3 Big Things Today, June 19
1. Soybeans, Grains Decline Overnight on U.S.-China `Trade War’
Soybeans and grains plunged overnight after President Trump asked the U.S. Trade Representative to find another $200 billion worth of Chinese goods on which he could impose tariffs.
The move is the latest in an escalating trade dispute between the U.S. and China. Last week, Trump said in a statement that the U.S. would impose tariffs on tens of billions of dollars’ worth of Chinese goods. Beijing responded with its own duties on U.S. goods.
Trump on Monday said the U.S. would impose levies on more Chinese goods if Beijing “refuses to change its practices.” The Chinese Commerce Ministry said the U.S. “has initiated a trade war” and that it’s not afraid to fight back.
Soybean futures for July delivery plunged 22¾¢ to $8.85¾ a bushel overnight on the Chicago Board of Trade. Soy meal dropped $3.70 to $331.80 a short ton, and soy oil lost 0.67¢ to 28.90¢ a pound.
Corn futures declined 8¢ to $3.48 a bushel overnight.
Wheat for July delivery dropped 9¼¢ to $4.80¾ a bushel overnight, while Kansas City futures lost 10¢ to $4.89½ a bushel.
2. Inspections of Corn, Beans For Overseas Delivery Rise Week to Week
Inspections of corn and soybeans for overseas delivery rose week to week, while wheat assessments declined, according to the USDA.
The USDA said in a report that it inspected 1.67 million metric tons of corn for delivery to overseas buyers in the seven days that ended on June 14. That’s up from 1.41 million tons a week earlier and 1.22 million during the same time frame in 2017.
Soybean inspections last week totaled 818,396 metric tons, according to the government. That’s up from 675,621 a week earlier and easily topped the 292,124 tons inspected during the same week last year, the USDA said.
Wheat inspections were lower at 372,843 tons, down from 419,589 tons last week, the government said. The total was about half of what was inspected during the same seven-day time frame in 2017, according to the agency.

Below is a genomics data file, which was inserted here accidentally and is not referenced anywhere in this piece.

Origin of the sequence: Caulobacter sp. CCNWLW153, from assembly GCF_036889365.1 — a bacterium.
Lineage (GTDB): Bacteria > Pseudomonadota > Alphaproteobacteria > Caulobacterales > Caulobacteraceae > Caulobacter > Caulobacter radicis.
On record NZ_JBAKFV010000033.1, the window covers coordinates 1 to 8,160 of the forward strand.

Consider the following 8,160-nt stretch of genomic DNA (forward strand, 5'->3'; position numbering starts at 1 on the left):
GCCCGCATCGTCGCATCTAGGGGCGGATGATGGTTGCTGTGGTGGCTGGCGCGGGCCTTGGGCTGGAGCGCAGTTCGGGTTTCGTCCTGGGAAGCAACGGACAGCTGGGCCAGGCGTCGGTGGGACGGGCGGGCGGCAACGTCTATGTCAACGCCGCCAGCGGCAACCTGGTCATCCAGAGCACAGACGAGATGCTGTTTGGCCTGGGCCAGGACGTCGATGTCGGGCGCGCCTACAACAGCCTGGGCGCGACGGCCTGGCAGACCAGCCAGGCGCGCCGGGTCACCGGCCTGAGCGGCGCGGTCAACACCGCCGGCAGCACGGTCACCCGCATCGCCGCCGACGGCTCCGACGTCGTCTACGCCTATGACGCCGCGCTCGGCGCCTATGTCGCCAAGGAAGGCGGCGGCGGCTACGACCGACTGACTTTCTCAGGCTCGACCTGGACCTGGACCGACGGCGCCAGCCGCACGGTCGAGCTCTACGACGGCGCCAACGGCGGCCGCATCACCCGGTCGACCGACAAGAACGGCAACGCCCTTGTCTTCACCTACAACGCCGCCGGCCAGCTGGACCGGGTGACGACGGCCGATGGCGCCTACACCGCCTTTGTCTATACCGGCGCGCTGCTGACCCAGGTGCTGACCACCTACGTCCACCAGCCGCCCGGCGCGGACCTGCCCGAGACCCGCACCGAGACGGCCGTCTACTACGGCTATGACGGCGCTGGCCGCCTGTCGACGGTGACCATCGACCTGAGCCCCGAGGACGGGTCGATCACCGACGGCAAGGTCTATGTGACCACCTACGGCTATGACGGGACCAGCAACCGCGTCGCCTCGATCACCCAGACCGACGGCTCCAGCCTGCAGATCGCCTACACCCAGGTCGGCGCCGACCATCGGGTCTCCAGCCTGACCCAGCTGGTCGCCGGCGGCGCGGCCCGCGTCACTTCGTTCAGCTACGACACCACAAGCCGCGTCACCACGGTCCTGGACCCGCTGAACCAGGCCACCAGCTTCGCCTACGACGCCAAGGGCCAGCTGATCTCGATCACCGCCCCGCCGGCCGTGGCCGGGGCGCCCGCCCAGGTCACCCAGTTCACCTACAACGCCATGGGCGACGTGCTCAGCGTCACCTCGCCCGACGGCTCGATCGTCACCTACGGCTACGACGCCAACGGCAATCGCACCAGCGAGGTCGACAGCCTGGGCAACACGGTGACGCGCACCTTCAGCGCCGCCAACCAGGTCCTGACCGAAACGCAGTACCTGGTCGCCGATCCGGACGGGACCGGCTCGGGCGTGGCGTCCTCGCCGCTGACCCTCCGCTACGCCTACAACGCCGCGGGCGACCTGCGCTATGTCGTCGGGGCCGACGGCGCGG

Inspections of all three crops are well below their year-ago paces.
Corn assessments since the start of the marketing year on September 1 totaled 42.6 million tons as of last week, down from 46.6 million tons during the same period a year earlier. Soybean inspections are up to 48.3 million tons, down from 51.9 million during the prior year, the USDA said.
Wheat inspections since the start of the grain’s marketing year on June 1 are at 792,432 tons, less than half the year-ago pace of 1.63 million tons, according to the government.
3. Strong Thunderstorms Expected in Eastern Nebraska, Western Iowa
Strong thunderstorms are expected in parts of eastern Nebraska and western Iowa again today, according to the National Weather Service.
“Locally heavy rain, damaging winds, and lightning will be the primary hazards,” the NWS said in a report early Tuesday morning. “An isolated tornado and some hail cannot be ruled out due to the very unstable conditions developing this afternoon.”
The chance of thunderstorms remains in the forecast Wednesday and Thursday.
Farther south, an excessive heat warning is in effect for several counties along the Missouri-Illinois border near Washington, Missouri, weather maps show.
Temperatures are expected to be in the 90s with heat indexes easily topping 100˚F. The combination of heat and humidity will make for dangerous weather and is expected to persist throughout the day, the NWS said.